The White Sox are a very weird baseball team. They're overshadowed by the Cubs. They wear boring uniforms while playing in a boring ballpark. Even when they win the World Series or sign a high profile Cuban defector like Jose Abreu, they're kind of just... there. They're perhaps most famous for a century-old scandal and their oddball TV announcer. The White Sox merely exist, rounding out the 30-team group with the Rockies and Padres.
- White Sox acquire Frazier from Reds
- Dodgers acquire OF Trayce Thompson, RHP Frankie Montas and 2B Micah Johnson from White Sox
- Reds acquire IF Jose Peraza, IF Brandon Dixon and OF Scott Schebler from Dodgers
There's quite a bit to break down here. What's immediately apparent is that two teams did quite well in this trade, while one team tripped over themselves and fell face down into a pile of excrement.
First and foremost, Frazier gives the White Sox an excellent third baseman and a good infield. The recently-acquired Brett Lawrie will now play second base, and with Abreu at first and the defensively competent Tyler Saladino currently penciled in at shortstop, Rick Hahn has put together a strong group.Their outfield still leaves much to be desired (Adam Eaton is flanked by the withered husk of Melky Cabrera and Avisail Garcia), but the White Sox are having themselves a good offseason.
Frazier has been worth 9.1 fWAR over the last two seasons. He's hit .264/.322/.479 with 64 home runs. His 33 stolen bases are most by any third baseman over that span. DRS credits him with 13 runs saved since 2014. Frazier also dramatically lengthens the White Sox lineup, which was severely lacking in gravitas this year. There's still work to be done if Chicago is to truly challenge the Royals and Indians for the AL Central, but this is a very good start.
The Dodgers also made out quite well for themselves. Thompson, the brother of Golden State Warriors standout Klay Thompson, has the speed and arm to at least adequately play all three outfield positions. He can also hit for power, though his long limbs somewhat limit him in his capacity to consistently make contact. His 1.5 fWAR in 44 games with Chicago was actually the third-best mark by any White Sox player in 2015, but his .295/.363/.533 line is quite unlikely to carry forward. Montas likely ends up as an impact reliever. He can touch 100 MPH with ease, but his lack of a reliable third offering will ultimately push him into a relief role. The Dodgers will take any bullpen arm with a pulse, of course, so he should have plenty of opportunities to make an impact in 2016. Johnson is very fast and profiles as a possible platoon partner with Enrique Hernandez at second base. Johnson's hit .301/.371/.430 against right-handers in the minor leagues, and the right-handed Hernandez struggles with same-handed pitching (64 wRC+). Overall, the Dodgers acquired a quality fourth outfielder, a possible late-inning reliever, and the second half of their second base solution.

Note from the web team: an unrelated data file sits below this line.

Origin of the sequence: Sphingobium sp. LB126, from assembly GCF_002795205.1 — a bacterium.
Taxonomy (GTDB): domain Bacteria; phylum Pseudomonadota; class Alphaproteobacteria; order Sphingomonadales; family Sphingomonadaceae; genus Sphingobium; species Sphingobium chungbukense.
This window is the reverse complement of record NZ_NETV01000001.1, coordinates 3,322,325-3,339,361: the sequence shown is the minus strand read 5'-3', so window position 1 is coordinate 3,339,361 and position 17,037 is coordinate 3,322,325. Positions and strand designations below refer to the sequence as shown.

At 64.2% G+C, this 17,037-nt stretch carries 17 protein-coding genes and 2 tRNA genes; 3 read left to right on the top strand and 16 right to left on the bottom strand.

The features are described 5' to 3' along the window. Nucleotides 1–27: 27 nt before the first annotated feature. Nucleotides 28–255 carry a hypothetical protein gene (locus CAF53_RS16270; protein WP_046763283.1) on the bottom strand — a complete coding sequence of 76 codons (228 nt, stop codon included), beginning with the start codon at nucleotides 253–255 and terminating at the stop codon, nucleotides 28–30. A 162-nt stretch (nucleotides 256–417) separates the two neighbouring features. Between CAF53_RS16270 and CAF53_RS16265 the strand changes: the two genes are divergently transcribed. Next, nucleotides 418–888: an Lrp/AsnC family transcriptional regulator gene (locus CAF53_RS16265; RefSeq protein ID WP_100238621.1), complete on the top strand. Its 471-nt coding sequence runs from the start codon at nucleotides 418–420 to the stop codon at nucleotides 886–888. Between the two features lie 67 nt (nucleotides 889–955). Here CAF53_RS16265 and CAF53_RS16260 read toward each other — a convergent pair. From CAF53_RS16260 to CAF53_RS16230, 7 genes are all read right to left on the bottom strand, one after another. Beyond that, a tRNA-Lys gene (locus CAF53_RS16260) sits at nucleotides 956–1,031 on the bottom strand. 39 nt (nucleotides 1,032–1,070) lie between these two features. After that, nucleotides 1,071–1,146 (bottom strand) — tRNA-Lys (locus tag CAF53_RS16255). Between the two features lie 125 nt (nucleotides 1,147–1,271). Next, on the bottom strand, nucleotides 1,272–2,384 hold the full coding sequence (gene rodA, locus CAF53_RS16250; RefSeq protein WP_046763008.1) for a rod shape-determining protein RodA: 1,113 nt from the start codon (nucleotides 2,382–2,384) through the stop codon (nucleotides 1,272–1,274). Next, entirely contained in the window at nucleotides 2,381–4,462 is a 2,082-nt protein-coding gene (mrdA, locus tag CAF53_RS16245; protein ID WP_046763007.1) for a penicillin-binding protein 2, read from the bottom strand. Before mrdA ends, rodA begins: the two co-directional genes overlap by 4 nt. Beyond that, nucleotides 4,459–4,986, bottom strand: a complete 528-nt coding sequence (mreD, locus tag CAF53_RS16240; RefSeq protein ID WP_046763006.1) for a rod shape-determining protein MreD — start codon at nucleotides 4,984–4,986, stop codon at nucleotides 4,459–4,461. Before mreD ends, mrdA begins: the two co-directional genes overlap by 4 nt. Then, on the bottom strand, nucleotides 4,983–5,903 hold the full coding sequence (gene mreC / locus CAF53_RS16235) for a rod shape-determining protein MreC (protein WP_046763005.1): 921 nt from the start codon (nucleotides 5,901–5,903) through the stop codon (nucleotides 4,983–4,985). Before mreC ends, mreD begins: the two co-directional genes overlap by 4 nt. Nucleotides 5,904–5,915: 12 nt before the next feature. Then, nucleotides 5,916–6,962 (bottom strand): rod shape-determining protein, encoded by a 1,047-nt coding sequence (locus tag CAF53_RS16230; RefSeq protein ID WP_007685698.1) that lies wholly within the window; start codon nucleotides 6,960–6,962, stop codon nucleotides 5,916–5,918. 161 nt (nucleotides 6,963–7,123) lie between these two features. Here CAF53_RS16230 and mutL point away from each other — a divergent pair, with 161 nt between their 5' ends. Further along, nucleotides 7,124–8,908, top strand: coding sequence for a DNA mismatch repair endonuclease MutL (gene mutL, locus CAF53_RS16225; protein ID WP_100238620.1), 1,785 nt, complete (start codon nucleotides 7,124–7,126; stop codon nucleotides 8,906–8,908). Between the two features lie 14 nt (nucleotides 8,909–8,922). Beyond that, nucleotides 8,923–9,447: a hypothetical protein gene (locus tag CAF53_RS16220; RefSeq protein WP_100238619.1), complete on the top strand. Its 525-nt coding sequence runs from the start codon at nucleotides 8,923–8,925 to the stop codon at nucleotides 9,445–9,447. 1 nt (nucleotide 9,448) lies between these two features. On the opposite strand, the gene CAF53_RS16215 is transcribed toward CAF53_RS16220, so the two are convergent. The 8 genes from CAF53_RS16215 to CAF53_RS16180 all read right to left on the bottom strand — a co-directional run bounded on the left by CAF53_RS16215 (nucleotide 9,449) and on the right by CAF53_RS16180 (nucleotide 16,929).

And they gave up little of value for it. Peraza is the figurative headliner here, but his offensive production took a steep dip when he reached Triple-A this year. The former top prospect had a 129 wRC+ at High-A and a 121 at Double-A in 2014. Yet 494 plate appearances for the Braves' Triple-A squad resulted in just a 97 wRC+, and limited action with the Dodgers' Triple-A squad following his trade for Hector Olivera yielded an even worse 79 wRC+. Scouting stat lines is exceptionally bad, so there's also this:
Executives and scouts from both the Braves and Dodgers have told me they view Peraza as a utility player at best. Low return for #Reds here— Jim Bowden (@JimBowden_ESPN) December 16, 2015
That's not good. As for Dixon and Schebler, the former hit 22 homers across three levels, including a trip to the Arizona Fall League. That's not bad at all for an infielder. The problem is that he's 23 and only just reached Double-A, where his bat collapsed something fierce. There's still a chance he could rebound and move quickly once again in 2016, of course, but he needs to master Double-A first. The latter cracked the majors this year, and he may have a shot at being a part of the Reds' left field situation on Opening Day. There's nothing overly sexy about his profile, but there's power in his lefty bat.
Yet that's not the package you want to get for a star player. Frazier is an impact third baseman and may have been the most popular Red this side of Joey Votto. It's almost as if the Dodgers inserted themselves into the deal, stole the prospect package that the Reds received as it was en route to Cincinnati, and shipped the Reds the Peraza package in its stead. It's a mystifying deal for Cincinnati. Between this and possibly hiding the Aroldis Chapman incident from the Dodgers, their front office has had quite an offseason.
Regardless, White Sox fans should be very pleased with this trade. Frazier, Lawrie, Alex Avila and Dioner Navarro cannot be the entire offseason if the White Sox plan to truly contend. But it's certainly a start.